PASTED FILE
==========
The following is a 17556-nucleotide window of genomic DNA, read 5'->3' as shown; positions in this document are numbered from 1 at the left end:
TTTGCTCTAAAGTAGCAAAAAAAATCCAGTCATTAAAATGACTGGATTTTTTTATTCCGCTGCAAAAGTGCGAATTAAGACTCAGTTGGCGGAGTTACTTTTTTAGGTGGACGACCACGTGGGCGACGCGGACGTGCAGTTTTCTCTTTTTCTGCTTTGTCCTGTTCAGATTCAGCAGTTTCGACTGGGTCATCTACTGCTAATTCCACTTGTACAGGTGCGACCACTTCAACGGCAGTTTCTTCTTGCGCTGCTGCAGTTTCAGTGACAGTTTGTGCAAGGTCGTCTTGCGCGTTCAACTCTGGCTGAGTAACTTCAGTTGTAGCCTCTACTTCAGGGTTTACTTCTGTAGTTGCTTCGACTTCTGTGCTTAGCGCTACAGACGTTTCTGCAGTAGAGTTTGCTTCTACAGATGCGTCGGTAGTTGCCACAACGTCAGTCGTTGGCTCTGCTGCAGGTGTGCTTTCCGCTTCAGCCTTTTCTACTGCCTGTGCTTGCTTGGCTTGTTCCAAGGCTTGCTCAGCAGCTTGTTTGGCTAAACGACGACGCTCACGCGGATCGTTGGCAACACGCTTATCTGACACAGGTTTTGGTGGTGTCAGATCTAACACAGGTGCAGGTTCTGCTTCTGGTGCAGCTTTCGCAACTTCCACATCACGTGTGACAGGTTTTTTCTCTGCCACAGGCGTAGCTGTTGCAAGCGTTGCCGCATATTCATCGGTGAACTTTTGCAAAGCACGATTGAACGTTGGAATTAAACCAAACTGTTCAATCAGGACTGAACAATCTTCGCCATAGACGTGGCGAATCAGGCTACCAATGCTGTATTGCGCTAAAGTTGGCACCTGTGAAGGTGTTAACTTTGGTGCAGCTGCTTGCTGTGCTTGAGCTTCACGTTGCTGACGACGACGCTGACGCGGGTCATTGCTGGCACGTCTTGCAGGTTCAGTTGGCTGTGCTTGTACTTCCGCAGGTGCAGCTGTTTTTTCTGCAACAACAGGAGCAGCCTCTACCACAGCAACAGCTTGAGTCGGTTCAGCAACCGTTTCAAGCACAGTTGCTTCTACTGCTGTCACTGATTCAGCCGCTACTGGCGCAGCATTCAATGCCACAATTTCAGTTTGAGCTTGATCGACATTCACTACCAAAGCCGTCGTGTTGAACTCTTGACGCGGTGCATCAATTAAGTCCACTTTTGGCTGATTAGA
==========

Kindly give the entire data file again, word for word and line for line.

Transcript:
The following is a 17556-nucleotide window of genomic DNA, read 5'->3' as shown; positions in this document are numbered from 1 at the left end:
TTTGCTCTAAAGTAGCAAAAAAAATCCAGTCATTAAAATGACTGGATTTTTTTATTCCGCTGCAAAAGTGCGAATTAAGACTCAGTTGGCGGAGTTACTTTTTTAGGTGGACGACCACGTGGGCGACGCGGACGTGCAGTTTTCTCTTTTTCTGCTTTGTCCTGTTCAGATTCAGCAGTTTCGACTGGGTCATCTACTGCTAATTCCACTTGTACAGGTGCGACCACTTCAACGGCAGTTTCTTCTTGCGCTGCTGCAGTTTCAGTGACAGTTTGTGCAAGGTCGTCTTGCGCGTTCAACTCTGGCTGAGTAACTTCAGTTGTAGCCTCTACTTCAGGGTTTACTTCTGTAGTTGCTTCGACTTCTGTGCTTAGCGCTACAGACGTTTCTGCAGTAGAGTTTGCTTCTACAGATGCGTCGGTAGTTGCCACAACGTCAGTCGTTGGCTCTGCTGCAGGTGTGCTTTCCGCTTCAGCCTTTTCTACTGCCTGTGCTTGCTTGGCTTGTTCCAAGGCTTGCTCAGCAGCTTGTTTGGCTAAACGACGACGCTCACGCGGATCGTTGGCAACACGCTTATCTGACACAGGTTTTGGTGGTGTCAGATCTAACACAGGTGCAGGTTCTGCTTCTGGTGCAGCTTTCGCAACTTCCACATCACGTGTGACAGGTTTTTTCTCTGCCACAGGCGTAGCTGTTGCAAGCGTTGCCGCATATTCATCGGTGAACTTTTGCAAAGCACGATTGAACGTTGGAATTAAACCAAACTGTTCAATCAGGACTGAACAATCTTCGCCATAGACGTGGCGAATCAGGCTACCAATGCTGTATTGCGCTAAAGTTGGCACCTGTGAAGGTGTTAACTTTGGTGCAGCTGCTTGCTGTGCTTGAGCTTCACGTTGCTGACGACGACGCTGACGCGGGTCATTGCTGGCACGTCTTGCAGGTTCAGTTGGCTGTGCTTGTACTTCCGCAGGTGCAGCTGTTTTTTCTGCAACAACAGGAGCAGCCTCTACCACAGCAACAGCTTGAGTCGGTTCAGCAACCGTTTCAAGCACAGTTGCTTCTACTGCTGTCACTGATTCAGCCGCTACTGGCGCAGCATTCAATGCCACAATTTCAGTTTGAGCTTGATCGACATTCACTACCAAAGCCGTCGTGTTGAACTCTTGACGCGGTGCATCAATTAAGTCCACTTTTGGCTGATTAGA